Digital disputation: Samson Yoseph Esayas
LLM. Samson Yoseph Esayas will be defending the thesis Data Privacy and Competition Law in the Age of Big Data. The Commercialisation of Personal Data and Its Implications for the Foundations and Policy Boundaries of Data Privacy and Competition Law for the degree of Ph.D.
Samson Yoseph Esayas
Bilde: Eva Dobos
The University of Oslo is closed. This disputation will therefore be fully digital and streamed directly using Zoom. You can download zoom or use your browser. Please visit our web-page for more information on digital disputation and see specially the part for the general audience
Ex auditorio questions: the chair of the defence will invite the audience to ask ex auditorio questions either written in "chat" or oral requested by clicking 'Participants -> Raise hand'.
- Professor Eirik Østerud, University of Oslo (leader)
- Professor Björn Lundqvist, Stockholm University (1. opponent)
- Professor Orla Lynskey, London School of Economics and Political Science (2. opponent)
Chair of defence
Vice Dean Tarjei Bekkedal
- Professor Lee Andrew Bygrave
- Professor Inger Ørstavik
In the last few years, we have seen the emergence of companies whose core business models are built around the monetisation of users’ personal data. At the forefront of this venture are companies like Google and Facebook, which collect and analyse massive amount of data about consumers—where they are, what devices they use, what they purchase and different categories of their online behaviours. The availability of such vast amounts of data enables these companies to deliver online advertising in a precise fashion. This ad-based business model has allowed these companies to ascend to the top of the hierarchy of the most valuable companies. The core remit of this thesis is to investigate the theoretical and practical implications that the commercialization of personal data has on the foundations and policy boundaries of EU data privacy law and competition law including their potential intersection.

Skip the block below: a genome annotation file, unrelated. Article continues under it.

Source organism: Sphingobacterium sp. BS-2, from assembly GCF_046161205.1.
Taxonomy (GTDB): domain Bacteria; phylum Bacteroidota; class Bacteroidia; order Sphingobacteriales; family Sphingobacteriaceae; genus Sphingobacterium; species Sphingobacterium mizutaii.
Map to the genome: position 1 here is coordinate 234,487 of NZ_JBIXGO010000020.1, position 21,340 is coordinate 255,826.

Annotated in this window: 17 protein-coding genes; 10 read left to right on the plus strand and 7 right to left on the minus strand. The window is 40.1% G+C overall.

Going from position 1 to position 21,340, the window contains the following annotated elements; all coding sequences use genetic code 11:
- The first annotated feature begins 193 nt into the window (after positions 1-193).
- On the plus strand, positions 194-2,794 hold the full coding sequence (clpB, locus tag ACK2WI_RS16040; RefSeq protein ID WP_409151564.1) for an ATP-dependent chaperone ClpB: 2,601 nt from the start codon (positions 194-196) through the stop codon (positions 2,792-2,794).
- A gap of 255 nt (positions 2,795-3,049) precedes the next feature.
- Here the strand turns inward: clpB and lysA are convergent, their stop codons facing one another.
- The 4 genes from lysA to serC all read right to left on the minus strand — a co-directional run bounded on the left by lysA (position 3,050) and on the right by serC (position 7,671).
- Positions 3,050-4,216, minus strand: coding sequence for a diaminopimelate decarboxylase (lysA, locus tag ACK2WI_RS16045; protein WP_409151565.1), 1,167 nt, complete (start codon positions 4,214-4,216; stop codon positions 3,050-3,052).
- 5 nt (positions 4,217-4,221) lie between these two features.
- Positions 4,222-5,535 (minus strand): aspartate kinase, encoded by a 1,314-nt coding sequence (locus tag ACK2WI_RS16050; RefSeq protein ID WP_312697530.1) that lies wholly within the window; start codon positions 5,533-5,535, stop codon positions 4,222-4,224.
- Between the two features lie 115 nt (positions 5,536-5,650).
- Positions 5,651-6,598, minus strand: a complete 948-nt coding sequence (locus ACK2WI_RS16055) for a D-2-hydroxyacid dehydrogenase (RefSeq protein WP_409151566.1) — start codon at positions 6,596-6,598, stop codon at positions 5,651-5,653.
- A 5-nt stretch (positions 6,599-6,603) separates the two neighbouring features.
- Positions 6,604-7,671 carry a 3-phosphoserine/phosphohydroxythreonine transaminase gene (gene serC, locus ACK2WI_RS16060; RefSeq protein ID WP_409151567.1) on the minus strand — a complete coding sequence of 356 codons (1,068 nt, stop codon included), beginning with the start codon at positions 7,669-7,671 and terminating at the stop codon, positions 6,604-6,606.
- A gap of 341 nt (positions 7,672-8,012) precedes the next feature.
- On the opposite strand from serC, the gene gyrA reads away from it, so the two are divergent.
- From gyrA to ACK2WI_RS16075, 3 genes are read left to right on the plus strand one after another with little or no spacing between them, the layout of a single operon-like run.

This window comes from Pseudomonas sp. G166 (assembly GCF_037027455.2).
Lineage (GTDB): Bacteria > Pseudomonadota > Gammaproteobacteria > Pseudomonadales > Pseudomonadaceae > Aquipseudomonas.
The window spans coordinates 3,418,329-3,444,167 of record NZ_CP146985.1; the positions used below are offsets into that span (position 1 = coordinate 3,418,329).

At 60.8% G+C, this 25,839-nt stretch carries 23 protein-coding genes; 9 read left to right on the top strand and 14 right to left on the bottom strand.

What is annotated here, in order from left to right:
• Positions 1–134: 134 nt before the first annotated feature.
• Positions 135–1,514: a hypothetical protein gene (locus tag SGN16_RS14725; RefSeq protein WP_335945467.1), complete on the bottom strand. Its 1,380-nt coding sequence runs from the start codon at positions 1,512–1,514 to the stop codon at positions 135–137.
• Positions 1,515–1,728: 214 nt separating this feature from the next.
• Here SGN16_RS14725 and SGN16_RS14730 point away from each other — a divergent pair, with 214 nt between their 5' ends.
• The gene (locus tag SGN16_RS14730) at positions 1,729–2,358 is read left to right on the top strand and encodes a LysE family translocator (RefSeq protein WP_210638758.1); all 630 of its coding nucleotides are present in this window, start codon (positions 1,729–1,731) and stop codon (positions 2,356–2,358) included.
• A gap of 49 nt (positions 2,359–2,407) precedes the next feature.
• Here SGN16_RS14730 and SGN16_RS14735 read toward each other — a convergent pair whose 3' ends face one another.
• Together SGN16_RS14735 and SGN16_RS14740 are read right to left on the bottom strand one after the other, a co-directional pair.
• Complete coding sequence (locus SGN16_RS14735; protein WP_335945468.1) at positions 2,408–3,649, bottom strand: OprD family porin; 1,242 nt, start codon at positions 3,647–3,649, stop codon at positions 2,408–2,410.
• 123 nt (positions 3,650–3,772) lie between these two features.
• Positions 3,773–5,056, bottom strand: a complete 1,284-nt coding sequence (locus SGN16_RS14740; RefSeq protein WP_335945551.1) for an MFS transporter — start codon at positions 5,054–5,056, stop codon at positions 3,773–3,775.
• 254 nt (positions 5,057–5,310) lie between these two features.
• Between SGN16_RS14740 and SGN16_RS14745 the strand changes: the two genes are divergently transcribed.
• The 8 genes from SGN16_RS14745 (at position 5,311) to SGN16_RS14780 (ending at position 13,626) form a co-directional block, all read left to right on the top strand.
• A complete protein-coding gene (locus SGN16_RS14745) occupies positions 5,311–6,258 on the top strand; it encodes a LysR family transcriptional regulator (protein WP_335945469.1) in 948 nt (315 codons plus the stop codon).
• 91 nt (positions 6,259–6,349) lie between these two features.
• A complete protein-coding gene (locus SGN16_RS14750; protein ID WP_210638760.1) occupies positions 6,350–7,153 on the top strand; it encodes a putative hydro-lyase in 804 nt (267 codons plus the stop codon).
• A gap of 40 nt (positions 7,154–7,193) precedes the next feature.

Questions and Findings
What threats and challenges does the commercialisation of personal data pose for the data privacy rights of individuals and their enforcement?
The commercialisation of personal data drives companies to expand the scope and scale of their data collections, which in turn create significant challenges for the application of EU data privacy rules. Google’s aggressive expansion to a broad array of new product areas is a case in point, collecting and combining personal data from more than 100 consumer-facing services. The thesis argues that such development gives rise to two key challenges—one institutional and the other substantive. The institutional challenge relates to the difficulty of applying the current rules as companies start to collect and combine data across hundreds of services—i.e. a scaling problem. This is because the application of the rules is predicated on the ability to distinguish the different services for which the data are collected (processing activities) and relate each piece of personal data to one particular service (processing activity). The substantive challenge relates to the inadequacy of the current rules to address emergent privacy risks, such as the overexposure of the individual and the loss of practical obscurity. These risks are ‘emergent’ in the sense that the sum, i.e. the data aggregated from the multitude of services, contains risks that are not present in the individual datasets (processing activities). In light of these challenges, the thesis underscores the need for a holistic approach that looks at imposing enhanced responsibilities on certain entities, considering the totality of the processing activities and data-aggregation practices.